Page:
19 resolution, consist of 16 layers, and contain the best available physical and topographical representations. This and other models will provide the basis for significant improvements in weather forecasts and warnings. Thus the full value of the NWS modernization will be realized only by pursuing a vigorous national mesoscale research program directed toward the optimal use of the new systems. DEVELOPMENT OF NEW MODELS Along with the huge increase in computer power during the past 3 decades has come a commensurate increase in numerical modeling activity. This increase is particularly evident in mesoscale meteorology, where mod- els have been developed to investigate a multitude of different mesoscale phenomena. Regional models with domains ranging from a single state to the entire United States are able to simulate with fidelity hurricanes, thun- derstorm squall lines, and other mesoscale convective systems. They also can simulate mesoscale features such as precipitation bands, sea breezes, regions of stratiform precipitation, frontal zones, orographic systems, polar lows, mountain-valley circulations, lake-induced vortices, internal gravity waves, and areas of heavy precipitation. The large breadth and extent of mesoscale modeling activity are evident from the great number and diver- sity of mesoscale models active in 1988 (Appendix Table A.3). It is clear that modeling has become an important tool in mesoscale research. Recently some regional-scale models have been modified to assimilate continuing observational data, such as profiler winds, during a forecast period. These models have provided much-needed guidance for the design of data-assimilation routines and special observing networks. Other recent efforts in mesoscale modeling have focused on the refinement of existing computer models in order to better simulate individual storm systems. In particular, models of cumulus clouds have revealed subtle but complex interactions between gravity waves in the stable troposphere and the orga- nization of clouds in the boundary layer. Such models have also produced realistic simulations of microbursts and low-level wind shear. Three-dimensional models of cumulonimbus clouds have been used to simulate thunderstorm downdrafts, downbursts, and gust fronts pro- duced by the outflow from downdrafts near the surface. They have also been used to clarify the processes involved in the formation of rotating thunderstorms and to study the effects of thunderstorm rotation on the formation of tornadoes. Some of these models now also include detailed microphysics, for example, the physics of ice-phase changes and hail for- mation. Electrification processes have been added to some cloud models so that the interaction of cloud-charging processes with storm motions can be examined. Other models include chemical reactions that occur in clouds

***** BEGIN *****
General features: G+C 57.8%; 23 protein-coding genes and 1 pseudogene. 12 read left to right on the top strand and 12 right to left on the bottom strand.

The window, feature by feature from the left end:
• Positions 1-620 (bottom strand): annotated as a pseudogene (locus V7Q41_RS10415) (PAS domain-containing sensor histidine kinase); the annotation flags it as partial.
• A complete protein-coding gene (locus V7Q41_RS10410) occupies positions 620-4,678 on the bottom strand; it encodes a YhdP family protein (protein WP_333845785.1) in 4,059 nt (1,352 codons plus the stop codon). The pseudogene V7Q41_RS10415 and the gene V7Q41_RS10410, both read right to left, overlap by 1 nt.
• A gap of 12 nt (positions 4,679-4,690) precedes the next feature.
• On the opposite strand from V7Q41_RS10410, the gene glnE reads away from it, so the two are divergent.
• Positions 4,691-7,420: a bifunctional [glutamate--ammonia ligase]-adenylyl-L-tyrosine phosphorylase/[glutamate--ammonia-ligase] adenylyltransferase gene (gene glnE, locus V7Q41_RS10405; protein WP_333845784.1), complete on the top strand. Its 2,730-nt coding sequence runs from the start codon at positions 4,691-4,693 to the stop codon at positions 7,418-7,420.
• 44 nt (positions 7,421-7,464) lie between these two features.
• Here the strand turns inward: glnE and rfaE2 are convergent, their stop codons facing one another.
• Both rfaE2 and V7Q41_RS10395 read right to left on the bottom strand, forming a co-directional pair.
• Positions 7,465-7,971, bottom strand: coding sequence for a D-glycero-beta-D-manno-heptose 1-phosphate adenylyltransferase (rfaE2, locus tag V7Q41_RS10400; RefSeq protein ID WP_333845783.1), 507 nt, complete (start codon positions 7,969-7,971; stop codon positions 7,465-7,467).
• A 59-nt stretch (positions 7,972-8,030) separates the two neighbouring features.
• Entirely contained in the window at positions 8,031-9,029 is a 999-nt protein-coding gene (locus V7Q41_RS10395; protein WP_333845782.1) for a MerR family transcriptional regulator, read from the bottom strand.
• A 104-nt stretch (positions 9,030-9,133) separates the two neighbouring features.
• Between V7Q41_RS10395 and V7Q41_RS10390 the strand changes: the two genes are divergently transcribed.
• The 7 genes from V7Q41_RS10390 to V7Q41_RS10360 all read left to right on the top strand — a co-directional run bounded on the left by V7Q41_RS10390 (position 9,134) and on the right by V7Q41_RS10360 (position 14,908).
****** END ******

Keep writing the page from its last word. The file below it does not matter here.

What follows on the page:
20 and precipitation. Explicit simulation of radiative heating and cooling rates associated with clouds has been added to some mesoscale models. These models have revealed that convective circulations are highly sensitive to radiative effects. Cloud models have also been expanded in horizontal scale to allow, for example, simulation of squall-line thunderstorm systems and mesoscale convective systems over the Rocky Mountains. Recent in- creases in computer speed and capacity have made possible the use of nonhydrostatic models to simulate convection on such mesoscale domains. A new development in cloud and mesoscale modeling is the use of interactive, grid-nesting techniques. This approach allows larger scales of motion to affect smaller scales, and vice versa, and it permits otherwise impossible model simulations to be made by economically increasing res- olution in the principal region of interest. Using this technique, regional models on the scale of the United States are designed to interact with finer-resolution models of motion on the scale of squall lines and mesoscale convective complexes. Because interactive grid-nested models allow smaller scales of motions to affect larger scales, the impact of mesoscale convective systems on larger scales of motion can be examined. Interactive grid-nesting techniques have also been useful in elucidating some of the fundamental physical processes involved in the entrainment of environmental air into individual cumulus clouds. In recent years global-scale general circulation models (GCMs) have obtained sufficiently high resolution to permit exciting opportunities for studying interactions between global scales of motion and mesoscale weath- er systems. For example, the European Centre for Medium Range Weather Forecasts (ECMWF) has a global numerical weather prediction model with sufficient resolution for the routine prediction of relatively large mesoscale phenomena, for example, mesoscale convective complexes (MCCs). At the same time, cloud models have been expanded in scale so that they include much of the mesoscale domain. Thus we are entering a period when power- ful new modeling approaches can be used to increase our understanding of storms and mesoscale phenomena. Despite these promising developments, much additional research on modeling the mesoscale domain needs to be done in order to translate the new developments into models useful for operational mesoscale weather prediction. ADVANCES IN FUNDAMENTAL UNDERSTANDING Using sophisticated new observing tools, advanced high-speed com- puters, and complex computer models, meteorologists have advanced our understanding of storm structure and dynamics and the physical processes leading to precipitation and severe weather. (See Appendix Table A.4, which summarizes the principal U.S. mesoscale observational studies and field programs that have led to these advances.)